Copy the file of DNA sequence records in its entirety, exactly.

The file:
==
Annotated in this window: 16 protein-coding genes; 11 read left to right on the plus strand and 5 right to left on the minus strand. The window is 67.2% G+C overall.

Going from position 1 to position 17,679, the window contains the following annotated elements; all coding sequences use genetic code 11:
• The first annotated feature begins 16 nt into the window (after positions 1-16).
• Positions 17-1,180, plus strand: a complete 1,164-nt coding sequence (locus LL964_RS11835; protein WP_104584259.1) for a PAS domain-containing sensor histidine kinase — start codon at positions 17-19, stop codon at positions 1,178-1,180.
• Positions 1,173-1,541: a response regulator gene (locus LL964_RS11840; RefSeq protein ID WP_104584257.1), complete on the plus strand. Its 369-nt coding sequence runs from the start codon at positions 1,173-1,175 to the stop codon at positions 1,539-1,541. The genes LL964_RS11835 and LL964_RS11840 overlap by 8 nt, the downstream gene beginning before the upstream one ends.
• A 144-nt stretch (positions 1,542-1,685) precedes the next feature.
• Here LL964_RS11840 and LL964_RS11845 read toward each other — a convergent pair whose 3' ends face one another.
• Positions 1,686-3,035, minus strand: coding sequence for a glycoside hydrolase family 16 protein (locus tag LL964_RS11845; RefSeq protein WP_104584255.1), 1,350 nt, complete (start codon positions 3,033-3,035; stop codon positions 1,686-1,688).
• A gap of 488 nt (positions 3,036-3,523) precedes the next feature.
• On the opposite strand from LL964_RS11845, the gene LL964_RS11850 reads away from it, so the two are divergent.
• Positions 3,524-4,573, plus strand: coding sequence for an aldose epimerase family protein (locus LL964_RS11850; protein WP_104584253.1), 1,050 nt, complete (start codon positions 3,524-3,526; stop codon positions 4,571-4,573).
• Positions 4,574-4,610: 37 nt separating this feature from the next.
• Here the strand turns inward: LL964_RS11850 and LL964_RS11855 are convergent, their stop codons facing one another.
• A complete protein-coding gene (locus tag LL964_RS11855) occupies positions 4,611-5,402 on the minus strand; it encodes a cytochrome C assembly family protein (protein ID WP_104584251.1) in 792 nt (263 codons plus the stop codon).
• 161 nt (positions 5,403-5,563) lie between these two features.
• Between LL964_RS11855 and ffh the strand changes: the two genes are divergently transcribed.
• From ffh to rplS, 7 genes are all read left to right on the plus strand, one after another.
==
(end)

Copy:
Annotated in this window: 16 protein-coding genes; 11 read left to right on the plus strand and 5 right to left on the minus strand. The window is 67.2% G+C overall.

Going from position 1 to position 17,679, the window contains the following annotated elements; all coding sequences use genetic code 11:
• The first annotated feature begins 16 nt into the window (after positions 1-16).
• Positions 17-1,180, plus strand: a complete 1,164-nt coding sequence (locus LL964_RS11835; protein WP_104584259.1) for a PAS domain-containing sensor histidine kinase — start codon at positions 17-19, stop codon at positions 1,178-1,180.
• Positions 1,173-1,541: a response regulator gene (locus LL964_RS11840; RefSeq protein ID WP_104584257.1), complete on the plus strand. Its 369-nt coding sequence runs from the start codon at positions 1,173-1,175 to the stop codon at positions 1,539-1,541. The genes LL964_RS11835 and LL964_RS11840 overlap by 8 nt, the downstream gene beginning before the upstream one ends.
• A 144-nt stretch (positions 1,542-1,685) precedes the next feature.
• Here LL964_RS11840 and LL964_RS11845 read toward each other — a convergent pair whose 3' ends face one another.
• Positions 1,686-3,035, minus strand: coding sequence for a glycoside hydrolase family 16 protein (locus tag LL964_RS11845; RefSeq protein WP_104584255.1), 1,350 nt, complete (start codon positions 3,033-3,035; stop codon positions 1,686-1,688).
• A gap of 488 nt (positions 3,036-3,523) precedes the next feature.
• On the opposite strand from LL964_RS11845, the gene LL964_RS11850 reads away from it, so the two are divergent.
• Positions 3,524-4,573, plus strand: coding sequence for an aldose epimerase family protein (locus LL964_RS11850; protein WP_104584253.1), 1,050 nt, complete (start codon positions 3,524-3,526; stop codon positions 4,571-4,573).
• Positions 4,574-4,610: 37 nt separating this feature from the next.
• Here the strand turns inward: LL964_RS11850 and LL964_RS11855 are convergent, their stop codons facing one another.
• A complete protein-coding gene (locus tag LL964_RS11855) occupies positions 4,611-5,402 on the minus strand; it encodes a cytochrome C assembly family protein (protein ID WP_104584251.1) in 792 nt (263 codons plus the stop codon).
• 161 nt (positions 5,403-5,563) lie between these two features.
• Between LL964_RS11855 and ffh the strand changes: the two genes are divergently transcribed.
• From ffh to rplS, 7 genes are all read left to right on the plus strand, one after another.